How Much Pain is Involved with a Neck Lift?

Will it feel like a bruise? Will it throb, or just tingle?

Doctor Answers 14

Necklift and pain

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Most of my patients tolerate neck lift procedures very well. You essentially have three anesthetic options. You can do the procedure under general anesthetic. General anesthetic ensures that you will not experience any pain during the procedure however, it does prolong the recovery when compared with other options. At least in my experience. In my opinion general anesthesia is overkill for an isolated neck lift procedure.

 Conscious sedation is a second option. Conscious sedation uses sedating medication through an IV and allows your level of sedation to be controlled throughout the case. Most patients tolerate this type of anesthetic well however, compared with local anesthetic, your recovery will be a bit more prolonged.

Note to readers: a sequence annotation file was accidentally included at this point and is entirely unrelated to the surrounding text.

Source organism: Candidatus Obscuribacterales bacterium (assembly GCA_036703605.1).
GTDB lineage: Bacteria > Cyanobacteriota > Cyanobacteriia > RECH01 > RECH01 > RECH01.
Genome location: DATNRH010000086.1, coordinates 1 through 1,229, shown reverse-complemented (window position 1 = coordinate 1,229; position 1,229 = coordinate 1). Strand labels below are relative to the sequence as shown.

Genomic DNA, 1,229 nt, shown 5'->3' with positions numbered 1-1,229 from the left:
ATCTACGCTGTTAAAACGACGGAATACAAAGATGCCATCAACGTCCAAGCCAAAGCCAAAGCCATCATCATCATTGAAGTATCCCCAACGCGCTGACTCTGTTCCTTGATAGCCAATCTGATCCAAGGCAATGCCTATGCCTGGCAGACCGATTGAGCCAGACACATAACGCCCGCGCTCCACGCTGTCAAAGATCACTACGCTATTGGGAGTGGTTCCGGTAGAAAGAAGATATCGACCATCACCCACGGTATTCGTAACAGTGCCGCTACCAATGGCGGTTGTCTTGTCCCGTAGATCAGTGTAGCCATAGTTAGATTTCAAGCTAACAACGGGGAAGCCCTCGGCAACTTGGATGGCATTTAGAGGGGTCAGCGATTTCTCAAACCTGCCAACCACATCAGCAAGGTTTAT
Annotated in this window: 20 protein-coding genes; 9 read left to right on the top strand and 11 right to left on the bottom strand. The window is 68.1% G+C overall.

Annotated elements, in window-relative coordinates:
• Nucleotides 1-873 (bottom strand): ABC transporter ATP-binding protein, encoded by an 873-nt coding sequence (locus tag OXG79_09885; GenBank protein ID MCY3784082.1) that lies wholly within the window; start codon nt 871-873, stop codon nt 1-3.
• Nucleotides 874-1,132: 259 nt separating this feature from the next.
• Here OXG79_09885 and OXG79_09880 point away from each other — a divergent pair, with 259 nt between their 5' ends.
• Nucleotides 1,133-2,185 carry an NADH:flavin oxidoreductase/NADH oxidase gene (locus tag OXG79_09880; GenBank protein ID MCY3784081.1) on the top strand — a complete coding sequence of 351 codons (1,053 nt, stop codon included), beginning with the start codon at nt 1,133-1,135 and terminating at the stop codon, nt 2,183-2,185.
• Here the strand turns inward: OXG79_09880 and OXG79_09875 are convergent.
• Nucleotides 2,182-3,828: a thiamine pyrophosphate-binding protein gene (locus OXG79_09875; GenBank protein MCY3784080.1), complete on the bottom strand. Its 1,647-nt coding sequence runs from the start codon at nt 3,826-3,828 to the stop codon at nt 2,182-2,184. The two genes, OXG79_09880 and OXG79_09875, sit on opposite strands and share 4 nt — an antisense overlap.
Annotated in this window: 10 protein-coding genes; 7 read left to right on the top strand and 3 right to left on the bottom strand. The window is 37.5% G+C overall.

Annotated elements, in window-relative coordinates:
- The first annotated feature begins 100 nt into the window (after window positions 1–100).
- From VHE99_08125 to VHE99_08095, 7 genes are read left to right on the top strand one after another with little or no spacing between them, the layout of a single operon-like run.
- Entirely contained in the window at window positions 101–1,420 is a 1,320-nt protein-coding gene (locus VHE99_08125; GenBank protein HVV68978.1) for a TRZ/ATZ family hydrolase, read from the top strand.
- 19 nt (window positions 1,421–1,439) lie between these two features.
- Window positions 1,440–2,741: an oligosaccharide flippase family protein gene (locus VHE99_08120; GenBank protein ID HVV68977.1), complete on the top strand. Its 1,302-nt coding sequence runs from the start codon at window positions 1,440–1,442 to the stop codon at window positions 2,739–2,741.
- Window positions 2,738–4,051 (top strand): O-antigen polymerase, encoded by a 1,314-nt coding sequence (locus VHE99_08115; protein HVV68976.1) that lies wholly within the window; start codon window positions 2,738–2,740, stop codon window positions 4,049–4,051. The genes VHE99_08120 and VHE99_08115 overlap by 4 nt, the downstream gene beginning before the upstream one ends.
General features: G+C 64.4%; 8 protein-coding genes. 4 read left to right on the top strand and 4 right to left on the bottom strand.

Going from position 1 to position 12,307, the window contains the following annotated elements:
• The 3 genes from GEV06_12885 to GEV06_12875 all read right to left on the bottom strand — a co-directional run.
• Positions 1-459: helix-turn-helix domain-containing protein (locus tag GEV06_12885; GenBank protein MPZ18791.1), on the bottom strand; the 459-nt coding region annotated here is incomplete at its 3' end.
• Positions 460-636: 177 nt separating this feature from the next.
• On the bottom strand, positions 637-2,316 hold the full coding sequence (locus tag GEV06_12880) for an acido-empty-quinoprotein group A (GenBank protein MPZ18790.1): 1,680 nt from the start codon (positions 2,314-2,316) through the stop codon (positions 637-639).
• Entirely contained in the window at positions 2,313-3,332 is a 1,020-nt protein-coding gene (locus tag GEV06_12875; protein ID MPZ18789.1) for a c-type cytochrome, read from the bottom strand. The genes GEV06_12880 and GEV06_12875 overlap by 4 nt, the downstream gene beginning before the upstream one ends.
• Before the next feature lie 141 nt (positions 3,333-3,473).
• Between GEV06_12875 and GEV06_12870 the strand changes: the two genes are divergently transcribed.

Local anesthetic is a great option for a neck lift procedure. The advantage of local anesthetic includes a better safety profile for the patient, and a quicker recovery time. A few things to think about if considering doing it under local anesthetic include whether or not you have neck or back pain, anxiety or panic disorder, or restless leg syndrome. Patients who experience the above may have a less than desireable experience when doing the case under local and should be made fully aware of what to expect during the case.

In my experience, patients rarely complain about post-operative pain. Vicodin is usually more than adequate to cover the pain. As long as you are not taking blood thinning medications or supplements your bleeding and swelling should resolve without complication. Keep in mind that although it is less invasive than a facelift it is still a surgery and there is down time involved. Compliance with pre and post-operative instructions is very important.

Newport Beach Facial Plastic Surgeon

Pain after Neck Lift?

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Thank you for the question.

Neck lifting surgery is a very well-tolerated procedure. However, like every procedure there will be patients who report “no pain” and others who report significant discomfort. Minimizing activity that increases blood flow to the area will also help minimize swelling and  potential “throbbing”. For example,  keep your head elevated after surgery may help decrease swelling and resulting discomfort.